The Columbus Department of Public Safety continues to hammer out legislation for peer-to-peer transportation, an emerging app-based vehicle-for-hire service.
At a public hearing May 28 in City Hall -- the second such hearing on the issue -- safety officials tweaked a proposed law that would place restrictions on peer-to-peer businesses, which are currently unregulated.
It's a fairly new way to travel, where people drive their own vehicles and encourage conversation with paying "customers" they drive to a requested location.
Essentially, the city is trying to bring the peer-to-peer companies up to the standards of taxis and livery services by requiring adequate insurance, background checks of drivers, an application to obtain a license and setting standards for vehicle safety.
According to the legislation, taxis and livery services would pay $225 per vehicle per owner for annual licensing fees, where peer-to-peer companies would pay a $15,000 flat fee.
Driver's fees for taxis and livery services, now at $50 each, would be brought down to $35, the current charge for peer-to-peer drivers. All taxis, meanwhile, would have to install credit card machines by the end of June.
Unlike taxis, which can be summoned from the street, peer-to-peer drivers can only be dispatched through a web app.
The city filed a lawsuit against both companies, seeking a temporary restraining order against them. But a judge denied the city's request for UberX.
A separate lawsuit against Lyft was not pursued by the city attorney after the judge's decision on UberX. So the city is seeking a permanent injunction against those businesses.
However, if legislation is passed by council, those lawsuits likely will be dismissed, City Attorney Richard C. Pfeiffer Jr. said.
Mostly supporters -- customers, drivers and company officials -- of Uber and Lyft spoke at the public hearing, held by Councilman Zach Klein.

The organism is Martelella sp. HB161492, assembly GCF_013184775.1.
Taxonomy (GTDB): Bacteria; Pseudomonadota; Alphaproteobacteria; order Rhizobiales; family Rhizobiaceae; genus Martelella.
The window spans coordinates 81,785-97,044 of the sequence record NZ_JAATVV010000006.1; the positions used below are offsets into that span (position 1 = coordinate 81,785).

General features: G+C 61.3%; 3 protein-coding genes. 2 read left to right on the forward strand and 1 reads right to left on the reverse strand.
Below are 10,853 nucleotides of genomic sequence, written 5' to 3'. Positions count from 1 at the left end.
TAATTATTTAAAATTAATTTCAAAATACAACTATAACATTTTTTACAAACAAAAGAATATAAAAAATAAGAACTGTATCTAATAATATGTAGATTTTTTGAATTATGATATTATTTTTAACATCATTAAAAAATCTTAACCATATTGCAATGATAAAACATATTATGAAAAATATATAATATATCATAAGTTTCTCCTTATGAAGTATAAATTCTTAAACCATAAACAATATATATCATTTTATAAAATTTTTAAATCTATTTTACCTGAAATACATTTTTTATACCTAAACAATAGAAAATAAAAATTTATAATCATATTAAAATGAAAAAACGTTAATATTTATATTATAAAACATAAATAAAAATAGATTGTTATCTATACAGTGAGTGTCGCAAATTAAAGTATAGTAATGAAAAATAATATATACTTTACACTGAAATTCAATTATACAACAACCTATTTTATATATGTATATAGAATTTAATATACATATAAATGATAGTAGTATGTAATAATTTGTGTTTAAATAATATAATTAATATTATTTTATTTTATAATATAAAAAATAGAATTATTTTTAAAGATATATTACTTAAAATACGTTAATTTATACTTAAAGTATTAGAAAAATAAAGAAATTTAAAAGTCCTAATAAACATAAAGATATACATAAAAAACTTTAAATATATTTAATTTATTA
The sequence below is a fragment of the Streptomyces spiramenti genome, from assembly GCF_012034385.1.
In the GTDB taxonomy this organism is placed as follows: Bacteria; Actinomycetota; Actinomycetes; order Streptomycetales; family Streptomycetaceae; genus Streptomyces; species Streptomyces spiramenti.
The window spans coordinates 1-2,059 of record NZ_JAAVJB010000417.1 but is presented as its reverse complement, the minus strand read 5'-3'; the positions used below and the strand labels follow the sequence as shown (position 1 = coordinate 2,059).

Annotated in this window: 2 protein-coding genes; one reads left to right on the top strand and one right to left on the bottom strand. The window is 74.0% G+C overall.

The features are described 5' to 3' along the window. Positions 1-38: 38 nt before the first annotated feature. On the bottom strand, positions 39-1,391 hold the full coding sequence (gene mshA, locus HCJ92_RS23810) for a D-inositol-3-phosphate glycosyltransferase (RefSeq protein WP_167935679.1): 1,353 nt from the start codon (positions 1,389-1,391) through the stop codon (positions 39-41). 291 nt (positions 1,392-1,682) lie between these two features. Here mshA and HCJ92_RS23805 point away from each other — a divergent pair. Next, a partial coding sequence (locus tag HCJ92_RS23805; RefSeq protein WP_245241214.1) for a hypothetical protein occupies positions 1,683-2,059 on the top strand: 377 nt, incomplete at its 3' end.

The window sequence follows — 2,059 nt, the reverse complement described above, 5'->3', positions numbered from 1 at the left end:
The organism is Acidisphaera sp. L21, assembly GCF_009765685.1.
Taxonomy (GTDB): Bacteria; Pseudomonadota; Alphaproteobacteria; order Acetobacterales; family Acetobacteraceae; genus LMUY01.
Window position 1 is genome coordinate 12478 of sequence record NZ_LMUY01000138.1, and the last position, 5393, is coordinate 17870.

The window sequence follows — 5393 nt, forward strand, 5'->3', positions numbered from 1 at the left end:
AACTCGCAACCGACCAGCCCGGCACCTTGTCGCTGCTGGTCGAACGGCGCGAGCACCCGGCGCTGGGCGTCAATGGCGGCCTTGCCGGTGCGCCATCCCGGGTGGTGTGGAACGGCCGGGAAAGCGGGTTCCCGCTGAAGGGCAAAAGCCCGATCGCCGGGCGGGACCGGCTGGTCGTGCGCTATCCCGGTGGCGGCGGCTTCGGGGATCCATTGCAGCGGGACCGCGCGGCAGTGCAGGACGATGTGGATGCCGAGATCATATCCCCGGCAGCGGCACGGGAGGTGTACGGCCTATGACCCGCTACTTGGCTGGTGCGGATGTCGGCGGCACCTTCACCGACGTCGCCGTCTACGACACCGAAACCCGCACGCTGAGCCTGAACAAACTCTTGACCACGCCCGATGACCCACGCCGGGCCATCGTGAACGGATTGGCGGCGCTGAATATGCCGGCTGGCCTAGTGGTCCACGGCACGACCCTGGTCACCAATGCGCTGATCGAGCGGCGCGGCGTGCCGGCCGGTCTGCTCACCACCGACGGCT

Annette Lutz, who's blind and unable to use bus services for short trips, said Lyft has been a savior in those situations. She said her experience with Columbus cab companies is that they are unreliable, generally showing up late.
A Lyft driver recently took Lutz and her daughter out for ice cream, she said.
"In the past it would have been a several-hour event," she said.
But not everyone was so enthusiastic about the presence of the peer-to-peer operators in the city.
Taxi drivers asked for an independent audit of vehicle-for-hire operators to see if a moratorium might be in order.
"I do not align myself with the startup tactics nor the danger the peer-to-peer transportation companies have included Columbus in as their popularity has spanned the country," said Morgan Kauffman, owner of Yellow Cab of Columbus.
Yellow Cabs now include safety cameras, app-driven hails and G-Force Performance Monitoring, which notifies central dispatching on sudden acceleration, stops or hard turns.
"We have invested heavily in the safety of our passengers and taxis," Kauffman said.
City Council is expected to vote on the vehicle-for-hire legislation sometime in the next month, council spokesman John Ivanic said.
Klein said he believes a lot of progress has been made on the issue.